ASEAN leaders reach consensus on Myanmar crisis

Southeast Asian leaders met Myanmar’s top general and coup leader in an emergency summit in Indonesia Saturday, April 24, 2021. (Laily Rachev, Indonesian Presidential Palace via AP)

Leaders of the Association of Southeast Asian Nations (ASEAN) reached a five-point consensus on the crisis in Myanmar on Saturday, calling for an immediate cessation of violence in the country and a dialogue among all parties concerned to seek a peaceful solution.

The ASEAN leaders, meeting for the first time on the Myanmar crisis in Jakarta under Brunei’s chairmanship, also called for an ASEAN special envoy to facilitate mediation and dialogue and to visit Myanmar.

“We recognize ASEAN’s positive and constructive role in facilitating a peaceful solution in the interests of the Myanmar people and their livelihood, for which we endorse the five-point consensus,” the ASEAN chairman Sultan Haji Hassanal Bolkiah said in a statement issued at the end of the meeting

The five-point consensus calls for an immediate halt to violence in Myanmar and for all parties to exercise self-restraint. It also urges a constructive dialogue among all interested parties to find a peaceful solution in the interests of the Myanmar people.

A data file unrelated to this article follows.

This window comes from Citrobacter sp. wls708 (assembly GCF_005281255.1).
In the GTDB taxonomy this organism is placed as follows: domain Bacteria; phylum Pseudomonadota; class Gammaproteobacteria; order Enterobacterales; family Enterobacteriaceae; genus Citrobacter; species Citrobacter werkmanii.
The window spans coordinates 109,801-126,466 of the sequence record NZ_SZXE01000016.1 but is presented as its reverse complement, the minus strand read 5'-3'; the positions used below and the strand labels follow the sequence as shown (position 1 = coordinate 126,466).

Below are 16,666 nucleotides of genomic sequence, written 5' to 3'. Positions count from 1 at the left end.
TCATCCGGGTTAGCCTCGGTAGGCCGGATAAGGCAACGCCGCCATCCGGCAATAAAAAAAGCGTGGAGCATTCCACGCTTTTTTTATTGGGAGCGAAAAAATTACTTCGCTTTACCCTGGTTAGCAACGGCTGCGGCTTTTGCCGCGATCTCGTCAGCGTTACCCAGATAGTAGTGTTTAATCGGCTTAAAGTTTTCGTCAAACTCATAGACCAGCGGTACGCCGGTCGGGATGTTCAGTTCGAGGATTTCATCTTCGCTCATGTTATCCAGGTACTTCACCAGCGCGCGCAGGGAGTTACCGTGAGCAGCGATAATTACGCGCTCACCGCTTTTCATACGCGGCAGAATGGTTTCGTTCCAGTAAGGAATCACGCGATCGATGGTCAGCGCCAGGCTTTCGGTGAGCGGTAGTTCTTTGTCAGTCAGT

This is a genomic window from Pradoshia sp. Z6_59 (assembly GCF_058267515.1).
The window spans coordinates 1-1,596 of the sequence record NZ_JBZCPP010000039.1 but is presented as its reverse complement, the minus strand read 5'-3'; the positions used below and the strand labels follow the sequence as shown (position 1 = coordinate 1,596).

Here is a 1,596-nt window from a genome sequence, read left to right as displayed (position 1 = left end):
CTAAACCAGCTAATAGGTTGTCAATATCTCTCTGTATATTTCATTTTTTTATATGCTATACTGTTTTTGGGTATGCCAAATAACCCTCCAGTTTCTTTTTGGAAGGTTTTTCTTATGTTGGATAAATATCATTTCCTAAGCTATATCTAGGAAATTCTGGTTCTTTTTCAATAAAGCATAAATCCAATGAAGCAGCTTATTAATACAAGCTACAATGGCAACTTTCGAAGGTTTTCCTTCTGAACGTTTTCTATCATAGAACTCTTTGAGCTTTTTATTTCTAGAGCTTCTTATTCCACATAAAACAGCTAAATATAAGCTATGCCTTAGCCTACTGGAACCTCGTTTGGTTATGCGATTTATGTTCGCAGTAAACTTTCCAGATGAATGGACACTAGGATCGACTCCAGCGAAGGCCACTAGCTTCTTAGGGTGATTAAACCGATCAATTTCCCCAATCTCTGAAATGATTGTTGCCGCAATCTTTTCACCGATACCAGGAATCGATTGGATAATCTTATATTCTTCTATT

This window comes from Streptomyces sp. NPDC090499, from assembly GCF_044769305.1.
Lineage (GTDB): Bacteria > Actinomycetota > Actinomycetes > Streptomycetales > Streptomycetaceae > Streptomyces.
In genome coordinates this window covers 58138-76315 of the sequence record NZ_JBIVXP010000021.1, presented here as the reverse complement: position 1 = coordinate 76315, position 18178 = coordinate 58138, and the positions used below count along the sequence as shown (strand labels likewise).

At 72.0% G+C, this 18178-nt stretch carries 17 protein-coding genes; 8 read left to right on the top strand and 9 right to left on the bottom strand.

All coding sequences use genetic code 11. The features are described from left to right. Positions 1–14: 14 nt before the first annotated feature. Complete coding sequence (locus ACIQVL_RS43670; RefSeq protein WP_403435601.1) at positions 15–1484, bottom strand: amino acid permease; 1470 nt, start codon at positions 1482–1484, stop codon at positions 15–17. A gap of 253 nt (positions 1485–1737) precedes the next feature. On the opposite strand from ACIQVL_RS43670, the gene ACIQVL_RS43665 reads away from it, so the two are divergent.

The ASEAN leaders also seek the creation of an ASEAN special envoy to facilitate mediation and dialogue with the help of the ASEAN Secretary-General while offering ASEAN’s humanitarian assistance to Myanmar.

They also propose a visit by the special envoy and a delegation to Myanmar to meet with all parties involved in the crisis.

Myanmar agreed to end violence against civilians

Myanmar has accepted a proposal to stop violence against civilians, Malaysian Prime Minister Muhyiddin Yassin said on Saturday after an ASEAN meeting on the crisis in Myanmar. Malaysian news agency Bernama quoted him as saying that the Association of Southeast Asian Nations (ASEAN) meeting was a success beyond their expectation in getting the outcome from today’s meeting.

The summit came as casualties in Myanmar continued to mount with pro-democracy protesters taking to the streets to demand an end to the military dictatorship.  Myanmar was represented at the summit by military junta leader General Min Aung Hlaing who Singapore Prime Minister Lee Hsien Loong said was not opposed to a visit by a delegation from the ASEAN.

“He said he heard us, he would take the points in which he considered helpful, that he was not opposed to ASEAN playing a constructive role, or an ASEAN delegation visit, or humanitarian assistance, and that they would move forward and engage with ASEAN in a constructive way,” Lee said in comments reported by broadcaster Channel NewsAsia.

In the ASEAN chairman’s statement, ASEAN leaders also expressed deep concerns over the situation in Myanmar, including reports of casualties and an escalation of tensions.

They also called for the release of all political detainees, including foreign nationals detained in Myanmar.


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